Putting some figures to each level of wealth

The article left out any reference to hard figures when for each milestone. Which makes perfect sense, because these milestones differ based on individual needs and wants. A luxury to someone may be a necessity to another.

But let me share what I think would be comfortable for me (for 1 person – double the amount for a couple, although there could be some synergies):

Financial Security: At least 6 months of emergency funds set aside, and starting to build an investment portfolio.

Financial Flexibility: Emergency funds able to last at least 12 months, possibly supplemented by some passive income.

Barista FIRE (Added by me): $1m to $1.25m SGD

Financial Freedom: $1.5m – $2m SGD

Financial Abundance: $3m SGD and above.

Given that I view attaining FIRE as a “cashflow” target, rather than an “asset target” (FIRE number), the way I think about the last 3 stages above would be “if I want a monthly cashflow of $X, how much capital would I need to invest, based on a reasonable portfolio yield of 3 to 5%?”

Our mindset is key

For me, the main takeaway from the fervent debate would be the different mindsets that people have. In the Financial Independence community, I am used to seeing people with targets like “Barista FIRE by 30”, “2M35 as a couple”, and “Retire by 45”.

These are very ambitious targets, but definitely possible, with a combination of 1) above average income, 2) above average savings rate, and 3) moderate investment returns.

Whereas in the general comments on social media, the sentiment seems to be that even after working for 32 years, it is impossible to even achieve financial freedom, let alone financial abundance. To me, that’s the stark difference. Those actively working towards FIRE are mostly driven, goal-oriented folks, with the conviction that FIRE can and will be achieved, even if some trade-offs are required along the way.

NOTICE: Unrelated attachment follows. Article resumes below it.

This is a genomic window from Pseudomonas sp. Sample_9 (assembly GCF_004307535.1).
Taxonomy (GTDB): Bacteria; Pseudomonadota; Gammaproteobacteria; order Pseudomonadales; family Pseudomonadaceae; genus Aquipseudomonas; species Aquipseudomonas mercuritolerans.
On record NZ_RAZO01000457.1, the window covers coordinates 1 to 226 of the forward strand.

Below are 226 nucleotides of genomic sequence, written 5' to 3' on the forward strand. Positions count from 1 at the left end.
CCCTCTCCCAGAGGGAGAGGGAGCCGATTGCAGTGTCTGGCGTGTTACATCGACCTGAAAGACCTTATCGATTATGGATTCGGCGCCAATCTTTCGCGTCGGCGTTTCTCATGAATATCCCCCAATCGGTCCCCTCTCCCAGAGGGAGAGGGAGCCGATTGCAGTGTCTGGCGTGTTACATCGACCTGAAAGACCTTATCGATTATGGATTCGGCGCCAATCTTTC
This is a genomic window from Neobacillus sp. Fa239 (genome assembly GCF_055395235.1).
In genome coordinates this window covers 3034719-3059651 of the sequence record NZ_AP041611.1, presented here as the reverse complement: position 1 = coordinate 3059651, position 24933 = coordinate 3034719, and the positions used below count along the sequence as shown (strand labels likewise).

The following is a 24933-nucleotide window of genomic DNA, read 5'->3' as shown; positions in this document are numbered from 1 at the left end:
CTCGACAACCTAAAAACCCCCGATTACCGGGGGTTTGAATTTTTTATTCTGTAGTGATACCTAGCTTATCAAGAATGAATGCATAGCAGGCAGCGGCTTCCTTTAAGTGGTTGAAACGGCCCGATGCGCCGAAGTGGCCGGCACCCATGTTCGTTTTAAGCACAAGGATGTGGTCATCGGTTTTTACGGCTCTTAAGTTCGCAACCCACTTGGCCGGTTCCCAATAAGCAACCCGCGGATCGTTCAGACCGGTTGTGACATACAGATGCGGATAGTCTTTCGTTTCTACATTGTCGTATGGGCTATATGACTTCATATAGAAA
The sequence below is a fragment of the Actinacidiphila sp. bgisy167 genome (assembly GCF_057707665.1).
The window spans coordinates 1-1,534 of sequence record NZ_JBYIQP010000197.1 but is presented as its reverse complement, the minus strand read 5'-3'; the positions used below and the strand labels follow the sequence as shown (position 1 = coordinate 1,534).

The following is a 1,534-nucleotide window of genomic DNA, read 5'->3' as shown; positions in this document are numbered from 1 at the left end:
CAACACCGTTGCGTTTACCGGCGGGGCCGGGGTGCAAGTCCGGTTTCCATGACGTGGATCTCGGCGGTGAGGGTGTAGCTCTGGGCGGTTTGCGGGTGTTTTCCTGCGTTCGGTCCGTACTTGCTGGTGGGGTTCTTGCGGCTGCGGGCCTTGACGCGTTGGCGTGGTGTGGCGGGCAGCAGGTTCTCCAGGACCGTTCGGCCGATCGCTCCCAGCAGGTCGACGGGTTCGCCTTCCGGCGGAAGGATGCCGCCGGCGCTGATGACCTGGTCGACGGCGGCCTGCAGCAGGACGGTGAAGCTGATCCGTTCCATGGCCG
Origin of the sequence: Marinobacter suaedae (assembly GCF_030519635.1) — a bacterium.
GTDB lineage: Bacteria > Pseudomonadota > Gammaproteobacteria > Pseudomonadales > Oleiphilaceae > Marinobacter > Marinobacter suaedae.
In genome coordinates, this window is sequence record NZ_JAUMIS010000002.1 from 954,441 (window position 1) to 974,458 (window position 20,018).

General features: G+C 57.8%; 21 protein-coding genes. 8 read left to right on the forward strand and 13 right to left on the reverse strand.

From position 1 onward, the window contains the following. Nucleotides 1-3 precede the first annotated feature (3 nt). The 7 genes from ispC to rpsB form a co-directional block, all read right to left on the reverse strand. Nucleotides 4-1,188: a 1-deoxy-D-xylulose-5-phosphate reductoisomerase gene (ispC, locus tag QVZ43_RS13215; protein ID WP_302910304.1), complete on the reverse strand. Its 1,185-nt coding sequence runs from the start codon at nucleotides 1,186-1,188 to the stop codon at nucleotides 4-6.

If we believe that something is impossible, it will remain impossible. A good example of this would be the 4-minute mile. For a long time, people believed that it was impossible for a person to run a mile in under 4 minutes. People genuinely believed that it was just not possible for the human body. But once Roger Bannister broke the 4-minute mile barrier in 1959, subsequently, many people could break it as well. This shows that our beliefs play a huge role in determining the outcome. Get rid of your limiting beliefs today!

Surround yourself with like-minded people who share the same values and mindsets towards positive wealth building habits, who will inspire you on your journey. Having the belief and conviction that you will succeed. Ignore the naysayers and skeptics.

While reading through the comments, perhaps my favourite one was “I don’t even want to work for 25 years”.

Well, I don’t even want to work for 10.